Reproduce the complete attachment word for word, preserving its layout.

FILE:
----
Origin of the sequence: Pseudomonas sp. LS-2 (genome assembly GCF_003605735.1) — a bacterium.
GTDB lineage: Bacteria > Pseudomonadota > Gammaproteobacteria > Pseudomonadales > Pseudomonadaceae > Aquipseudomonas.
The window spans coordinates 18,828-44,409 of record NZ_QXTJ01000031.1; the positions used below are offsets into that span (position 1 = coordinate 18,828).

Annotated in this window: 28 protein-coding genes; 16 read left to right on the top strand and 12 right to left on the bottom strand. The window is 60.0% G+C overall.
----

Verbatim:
Origin of the sequence: Pseudomonas sp. LS-2 (genome assembly GCF_003605735.1) — a bacterium.
GTDB lineage: Bacteria > Pseudomonadota > Gammaproteobacteria > Pseudomonadales > Pseudomonadaceae > Aquipseudomonas.
The window spans coordinates 18,828-44,409 of record NZ_QXTJ01000031.1; the positions used below are offsets into that span (position 1 = coordinate 18,828).

Annotated in this window: 28 protein-coding genes; 16 read left to right on the top strand and 12 right to left on the bottom strand. The window is 60.0% G+C overall.